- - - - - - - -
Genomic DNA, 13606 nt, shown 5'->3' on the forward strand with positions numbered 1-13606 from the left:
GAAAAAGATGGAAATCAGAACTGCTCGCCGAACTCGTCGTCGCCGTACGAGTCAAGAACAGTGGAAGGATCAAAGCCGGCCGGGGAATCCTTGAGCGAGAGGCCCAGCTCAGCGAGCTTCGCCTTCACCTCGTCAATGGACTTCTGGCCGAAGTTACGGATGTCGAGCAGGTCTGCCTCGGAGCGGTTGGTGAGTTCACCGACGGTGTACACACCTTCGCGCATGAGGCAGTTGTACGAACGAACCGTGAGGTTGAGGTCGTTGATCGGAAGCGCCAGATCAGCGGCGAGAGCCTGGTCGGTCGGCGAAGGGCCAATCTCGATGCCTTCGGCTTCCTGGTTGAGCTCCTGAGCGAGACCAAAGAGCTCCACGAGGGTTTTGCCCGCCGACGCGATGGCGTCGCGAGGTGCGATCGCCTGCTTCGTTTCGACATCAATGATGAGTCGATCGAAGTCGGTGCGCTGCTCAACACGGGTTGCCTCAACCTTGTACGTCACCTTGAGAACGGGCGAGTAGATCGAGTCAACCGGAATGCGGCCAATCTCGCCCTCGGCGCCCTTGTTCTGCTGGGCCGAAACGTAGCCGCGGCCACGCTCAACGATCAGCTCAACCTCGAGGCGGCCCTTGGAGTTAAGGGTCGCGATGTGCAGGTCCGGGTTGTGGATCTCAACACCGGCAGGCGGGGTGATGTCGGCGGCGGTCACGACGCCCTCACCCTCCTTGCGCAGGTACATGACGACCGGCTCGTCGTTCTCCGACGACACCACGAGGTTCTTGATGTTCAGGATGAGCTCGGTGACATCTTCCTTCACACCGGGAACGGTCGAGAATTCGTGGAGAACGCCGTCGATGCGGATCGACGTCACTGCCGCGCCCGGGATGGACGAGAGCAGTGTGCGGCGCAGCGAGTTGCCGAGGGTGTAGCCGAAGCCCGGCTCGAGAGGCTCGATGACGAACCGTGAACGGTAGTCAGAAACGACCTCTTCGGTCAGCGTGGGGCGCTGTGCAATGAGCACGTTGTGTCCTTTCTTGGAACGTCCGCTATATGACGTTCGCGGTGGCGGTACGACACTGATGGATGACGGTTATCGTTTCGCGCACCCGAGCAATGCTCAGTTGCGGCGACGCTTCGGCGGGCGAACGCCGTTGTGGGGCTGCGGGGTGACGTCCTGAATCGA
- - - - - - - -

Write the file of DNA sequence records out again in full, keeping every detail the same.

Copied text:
Genomic DNA, 13606 nt, shown 5'->3' on the forward strand with positions numbered 1-13606 from the left:
GAAAAAGATGGAAATCAGAACTGCTCGCCGAACTCGTCGTCGCCGTACGAGTCAAGAACAGTGGAAGGATCAAAGCCGGCCGGGGAATCCTTGAGCGAGAGGCCCAGCTCAGCGAGCTTCGCCTTCACCTCGTCAATGGACTTCTGGCCGAAGTTACGGATGTCGAGCAGGTCTGCCTCGGAGCGGTTGGTGAGTTCACCGACGGTGTACACACCTTCGCGCATGAGGCAGTTGTACGAACGAACCGTGAGGTTGAGGTCGTTGATCGGAAGCGCCAGATCAGCGGCGAGAGCCTGGTCGGTCGGCGAAGGGCCAATCTCGATGCCTTCGGCTTCCTGGTTGAGCTCCTGAGCGAGACCAAAGAGCTCCACGAGGGTTTTGCCCGCCGACGCGATGGCGTCGCGAGGTGCGATCGCCTGCTTCGTTTCGACATCAATGATGAGTCGATCGAAGTCGGTGCGCTGCTCAACACGGGTTGCCTCAACCTTGTACGTCACCTTGAGAACGGGCGAGTAGATCGAGTCAACCGGAATGCGGCCAATCTCGCCCTCGGCGCCCTTGTTCTGCTGGGCCGAAACGTAGCCGCGGCCACGCTCAACGATCAGCTCAACCTCGAGGCGGCCCTTGGAGTTAAGGGTCGCGATGTGCAGGTCCGGGTTGTGGATCTCAACACCGGCAGGCGGGGTGATGTCGGCGGCGGTCACGACGCCCTCACCCTCCTTGCGCAGGTACATGACGACCGGCTCGTCGTTCTCCGACGACACCACGAGGTTCTTGATGTTCAGGATGAGCTCGGTGACATCTTCCTTCACACCGGGAACGGTCGAGAATTCGTGGAGAACGCCGTCGATGCGGATCGACGTCACTGCCGCGCCCGGGATGGACGAGAGCAGTGTGCGGCGCAGCGAGTTGCCGAGGGTGTAGCCGAAGCCCGGCTCGAGAGGCTCGATGACGAACCGTGAACGGTAGTCAGAAACGACCTCTTCGGTCAGCGTGGGGCGCTGTGCAATGAGCACGTTGTGTCCTTTCTTGGAACGTCCGCTATATGACGTTCGCGGTGGCGGTACGACACTGATGGATGACGGTTATCGTTTCGCGCACCCGAGCAATGCTCAGTTGCGGCGACGCTTCGGCGGGCGAACGCCGTTGTGGGGCTGCGGGGTGACGTCCTGAATCGA